The Ayanavaram temple owes its existence to the Tawkers, a clan which, though of Gujarati origin, had moved South and made Trichy its base in the 1700s. In fact, most members used T as their initial, thereby establishing their connection with the historic town of the Rock Fort. The most famous among the Tawkers was, of course, T.R. Tawker who later moved to Madras and had a Henry Irwin-designed showroom on Mount Road. This branch of the Tawkers became insolvent in the 1920s. Those who were responsible for the temple were, however, of a collateral branch and an inscription on a granite slab let into the doorway of the temple mentions the name of Viswanatha Tawker. It was, however, two women of the family who really were the primemovers and this was around 200 years ago (a very convenient figure for most things historical in Chennai).
The women of the family appear to have been active in business as well, and according to legend, even lent money on interest to the East India Company. Two of these women, Ramkor Bai and Ratna Bai, went on a pilgrimage to Varanasi in the early 1800s and returned with two Shiva Lingas.
One was installed at the community's congregational centre, the Motta Utara on Mint Street. The Ayanavaram temple was built to house the other linga. A Gujarati inscription near the doorway however, mentions a Viswanatha Tawker. Perhaps the women were from his family.
A vast expanse was demarcated and the shrine was duly built, complete with a modest tower, a courtyard, some sub-shrines and a sanctum with two shrines in it, one for Kasi Viswanatha Swami and the other for his consort Visalakshi. A tank was excavated across the road. It is said that the sisters had planned to build a companion shrine for Vishnu as well, probably on the lines of the Chenna Kesava and Chenna Malleeswara Temple of George Town.But a burglar made off with the money earmarked for the second project and so it never materialised.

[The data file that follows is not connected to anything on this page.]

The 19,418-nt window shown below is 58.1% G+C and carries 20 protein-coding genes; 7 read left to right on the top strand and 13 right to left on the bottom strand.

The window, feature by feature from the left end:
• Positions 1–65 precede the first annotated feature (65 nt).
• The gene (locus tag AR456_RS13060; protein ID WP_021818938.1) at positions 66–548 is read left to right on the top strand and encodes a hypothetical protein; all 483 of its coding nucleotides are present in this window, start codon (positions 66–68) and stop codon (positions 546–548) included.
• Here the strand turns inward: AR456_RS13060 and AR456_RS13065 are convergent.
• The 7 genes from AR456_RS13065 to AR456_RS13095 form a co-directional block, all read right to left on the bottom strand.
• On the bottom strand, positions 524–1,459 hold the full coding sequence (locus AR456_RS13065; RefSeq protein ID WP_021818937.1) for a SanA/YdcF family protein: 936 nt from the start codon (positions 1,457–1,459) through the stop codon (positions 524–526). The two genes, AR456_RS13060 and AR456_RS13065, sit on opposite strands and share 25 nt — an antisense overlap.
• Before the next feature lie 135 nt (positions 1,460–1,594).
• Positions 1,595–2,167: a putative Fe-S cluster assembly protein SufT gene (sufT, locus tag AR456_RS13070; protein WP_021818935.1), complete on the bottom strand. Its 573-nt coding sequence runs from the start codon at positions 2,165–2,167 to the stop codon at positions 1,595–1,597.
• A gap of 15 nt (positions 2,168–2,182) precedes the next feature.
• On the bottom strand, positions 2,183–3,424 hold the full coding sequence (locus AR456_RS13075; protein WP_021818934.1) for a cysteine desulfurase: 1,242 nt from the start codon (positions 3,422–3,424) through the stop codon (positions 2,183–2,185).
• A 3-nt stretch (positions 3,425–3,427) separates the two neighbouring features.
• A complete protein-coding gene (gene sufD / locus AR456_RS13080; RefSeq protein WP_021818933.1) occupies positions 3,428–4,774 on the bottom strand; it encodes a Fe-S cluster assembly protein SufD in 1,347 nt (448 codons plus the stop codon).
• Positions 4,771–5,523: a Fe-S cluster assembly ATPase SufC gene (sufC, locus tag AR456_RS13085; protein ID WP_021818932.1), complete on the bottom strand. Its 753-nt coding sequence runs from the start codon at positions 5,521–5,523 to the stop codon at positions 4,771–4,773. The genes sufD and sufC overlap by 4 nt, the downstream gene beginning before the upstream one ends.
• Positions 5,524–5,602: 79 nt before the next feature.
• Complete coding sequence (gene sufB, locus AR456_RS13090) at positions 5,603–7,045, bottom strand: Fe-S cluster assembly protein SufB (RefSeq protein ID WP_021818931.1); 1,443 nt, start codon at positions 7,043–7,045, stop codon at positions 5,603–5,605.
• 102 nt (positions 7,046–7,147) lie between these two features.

The Tawker line that built the temple died out over time and the administration passed on to the Dagat family and, from them, it came to the Daveys. They take care of the well-being of the shrine and the Choultry. An intriguing tale has persisted in the family. Apparently, the money loaned to the East India Company was never returned and the Government of Madras continued paying interest on it till independence and this was in turn passed on to the temple administration. Post-independence, however, the payment was stopped and the hereditary trustees took the matter to court. The judgement was in their favour and the principal amount was returned.
The Temple and the Agraharam